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Edgecore exploits telecom’s open-networking opportunity 

Part 2: Open networking

Edgecore Networks is expanding its open networking portfolio with cell-site gateways and passive optical networking (PON) platforms. 

The company is backing two cell-site gateway designs that aggregate traffic from baseband units for 4G and 5G mobile networks. One design is from the Open Compute Project (OCP) that is available now and the second is from the Telecom Infra Project (TIP) that is planned for 2019 (see table).

Edgecore has also announced PON optical line terminal (OLT) platforms addressing 10-gigabit XGS-PON and GPON.

Source: ADVA, Edgecore Networks

Edgecore is a wholly-ownedsubsidiary of Accton Technology, a Taiwanese original design manufacturer (ODM) employing over 700 networking engineers that reported revenues exceeding $1.2 billion in 2017.


Open networking 

Edgecore is a leading proponent of open networking that first data centre operators and now telecom operators are adopting. 

Open networking refers to disaggregated designs where the hardware and software comes from separate companies. The hardware is a standardised white box developed in an open framework, while the accompanying software can be commercial code from a company or open-sourced.


Our focus is on all those attributes of open networking: disaggregation, the hardware and software design of standard platforms, and making those designs open


Telecom networks have traditionally been built using proprietary equipment from systems vendors that includes the complete software stack. But the leading telcos have moved away from this approach to avoid being locked into a systems vendor's roadmap. Instead, they are active in open frameworks and are embracing disaggregated open designs, having seen the benefits achieved by the internet content providers that pioneered the approach. 

“The IT industry for years have been buying servers and purposing them for whatever application they are designated for, adding an operating system and application software on top,” says Mark Basham, vice president business development and marketing, EMEA at Edgecore. “Now we are seeing the telecom industry shift to that model; they see where the value should be.”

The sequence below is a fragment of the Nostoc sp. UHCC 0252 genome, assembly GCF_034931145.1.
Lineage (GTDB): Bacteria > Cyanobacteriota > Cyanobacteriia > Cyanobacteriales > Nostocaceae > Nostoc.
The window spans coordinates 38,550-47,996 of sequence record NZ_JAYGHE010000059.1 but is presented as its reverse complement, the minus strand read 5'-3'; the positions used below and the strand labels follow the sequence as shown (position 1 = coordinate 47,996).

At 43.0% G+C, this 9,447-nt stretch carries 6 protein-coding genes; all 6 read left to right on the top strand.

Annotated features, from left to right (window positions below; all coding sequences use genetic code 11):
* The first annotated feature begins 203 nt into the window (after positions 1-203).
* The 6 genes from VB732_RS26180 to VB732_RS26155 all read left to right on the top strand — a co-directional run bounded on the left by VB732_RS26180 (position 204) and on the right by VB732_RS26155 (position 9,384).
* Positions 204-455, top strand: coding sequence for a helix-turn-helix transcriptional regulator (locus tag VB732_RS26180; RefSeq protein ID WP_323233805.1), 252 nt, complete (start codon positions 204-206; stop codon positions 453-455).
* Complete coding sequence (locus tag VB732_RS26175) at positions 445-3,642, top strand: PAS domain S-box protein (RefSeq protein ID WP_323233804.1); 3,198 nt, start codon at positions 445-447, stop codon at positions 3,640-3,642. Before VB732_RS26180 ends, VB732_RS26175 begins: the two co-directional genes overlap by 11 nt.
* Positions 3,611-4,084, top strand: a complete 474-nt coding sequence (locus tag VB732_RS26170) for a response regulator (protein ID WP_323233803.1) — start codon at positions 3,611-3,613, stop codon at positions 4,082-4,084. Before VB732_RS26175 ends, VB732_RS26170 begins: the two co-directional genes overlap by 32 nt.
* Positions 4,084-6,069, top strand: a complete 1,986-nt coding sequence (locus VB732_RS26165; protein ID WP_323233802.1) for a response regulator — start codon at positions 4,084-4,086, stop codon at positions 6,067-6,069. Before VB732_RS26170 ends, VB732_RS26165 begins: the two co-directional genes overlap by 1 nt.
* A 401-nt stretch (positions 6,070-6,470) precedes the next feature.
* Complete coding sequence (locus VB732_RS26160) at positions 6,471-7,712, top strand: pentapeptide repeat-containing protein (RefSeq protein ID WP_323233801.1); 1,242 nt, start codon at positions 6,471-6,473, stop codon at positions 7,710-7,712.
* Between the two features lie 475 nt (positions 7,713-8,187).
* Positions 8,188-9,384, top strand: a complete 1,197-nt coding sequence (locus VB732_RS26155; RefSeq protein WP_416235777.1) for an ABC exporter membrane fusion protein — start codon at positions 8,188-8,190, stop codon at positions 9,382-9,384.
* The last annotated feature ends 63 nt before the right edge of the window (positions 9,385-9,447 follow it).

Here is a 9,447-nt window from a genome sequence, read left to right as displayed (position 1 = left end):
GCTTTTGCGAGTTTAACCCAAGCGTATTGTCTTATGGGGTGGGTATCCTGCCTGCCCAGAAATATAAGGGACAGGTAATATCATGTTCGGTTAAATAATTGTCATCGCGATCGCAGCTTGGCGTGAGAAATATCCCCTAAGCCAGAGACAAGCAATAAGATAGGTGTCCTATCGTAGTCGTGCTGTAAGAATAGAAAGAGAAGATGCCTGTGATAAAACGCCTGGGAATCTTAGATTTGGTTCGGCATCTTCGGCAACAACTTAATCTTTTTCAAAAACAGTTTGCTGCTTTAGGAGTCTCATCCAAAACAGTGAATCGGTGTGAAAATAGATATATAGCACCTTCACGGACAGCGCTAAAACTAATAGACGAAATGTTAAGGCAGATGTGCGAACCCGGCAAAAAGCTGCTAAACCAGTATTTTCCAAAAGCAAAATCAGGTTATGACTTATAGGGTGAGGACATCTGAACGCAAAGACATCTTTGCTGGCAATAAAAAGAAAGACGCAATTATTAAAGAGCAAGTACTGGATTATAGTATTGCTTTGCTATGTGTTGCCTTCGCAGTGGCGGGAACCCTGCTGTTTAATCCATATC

White-box platforms built using merchant silicon promise to reduce the number of specialised platforms in an operator’s network, reducing costs by simplifying platform qualification and support. 

“Our focus is on all those attributes of open networking: disaggregation, the hardware and software design of standard platforms, and making those designs open,” says Bill Burger, vice president, business development and marketing for North America at Edgecore. 



Edgecore is active in three leading open framework initiatives whose memberships include large-scale data centre operators, telcos, equipment makers, systems integrators, software partners and chip players.

Edgecore is a member of OCP that was founded to address the data centre but now plays an important role in telecoms. The company is also part of TIP that was established in 2016 and includes internet giants Facebook and Microsoft as well as leading telecom operators, systems vendors, components players and others. Edgecore is also a key white-box partner as part of the Open Networking Foundation’s (ONF) reference-design initiative


Edgecore Networks' involvement in the ONF's reference design projects. Diagram first published in July 2018. Source: ONF.


Cell-site gateways 

Edgecore has announced the availability of its AS7316-26XB, the industry’s first open cell-site gateway white-box design from the OCP that originated as an AT&T specification. 

The company is also active in TIP’s cell-site gateway initiative. Edgecore will make and market the Odyssey Disaggregated Cell Site Gateway (Odyssey-DCSG) design that is backed by TIP’s operator members Telefonica, Orange, TIM Brazil and Vodafone. BT is also believed to be backing the TIP gateway.

The gateway aggregates the radio baseband unit (BBU) at a cell site back into the transport network. 

The OCP cell-site gateway has a more advanced specification compared to the Odyssey. The AS7316-26XB uses a more powerful Intel processor and employs a 300-gigabit Broadcom Qumran-AX switch chip that aggregates the baseband traffic for transmission into the network. 

The platform’s client-side interfaces include 16 SFP+ ports that supports either 1 Gigabit Ethernet (GbE) SFP or 10GbE SFP+ pluggable modules, eight 25GbE ports that accommodate either 10GbE SFP+ or 25GbE SFP28 modules, and two 100GbE QSFP28 uplinks. Some of the 25GbE ports could be used to expand the uplink capacity, if needed. 

In contrast, the TIP Odyssey-DCSG platform uses a 120-gigabit Qumran switch chip while its interfaces include provide four 1GbE RJ45 ports and eight 10GbE or 25GbE SFP28 ports. Accordingly, the platform’s uplinks are at 25GbE. 

“They [the OCP and TIP gateways] are very different boxes in terms of their performance,” says Basham.

Current deployed mobile platforms don't have sufficient capacity to support LTE Advanced Pro, never mind 5G, says Basham: “All the operators are looking at what is the right time to insert these boxes in the network.” 

Telcos need to decide how much they are willing to spend up front. They could deploy a larger capacity but costlier cell-site gateway to future-proof their mobile backhaul for up to a decade. Or they could install the smaller-capacity Odyssey-DCSG that will suffice for five years before requiring an upgrade.

Given that the largest operators will deploy the gateways in units of hundreds of thousands, the capital expenditure outlay will be significant.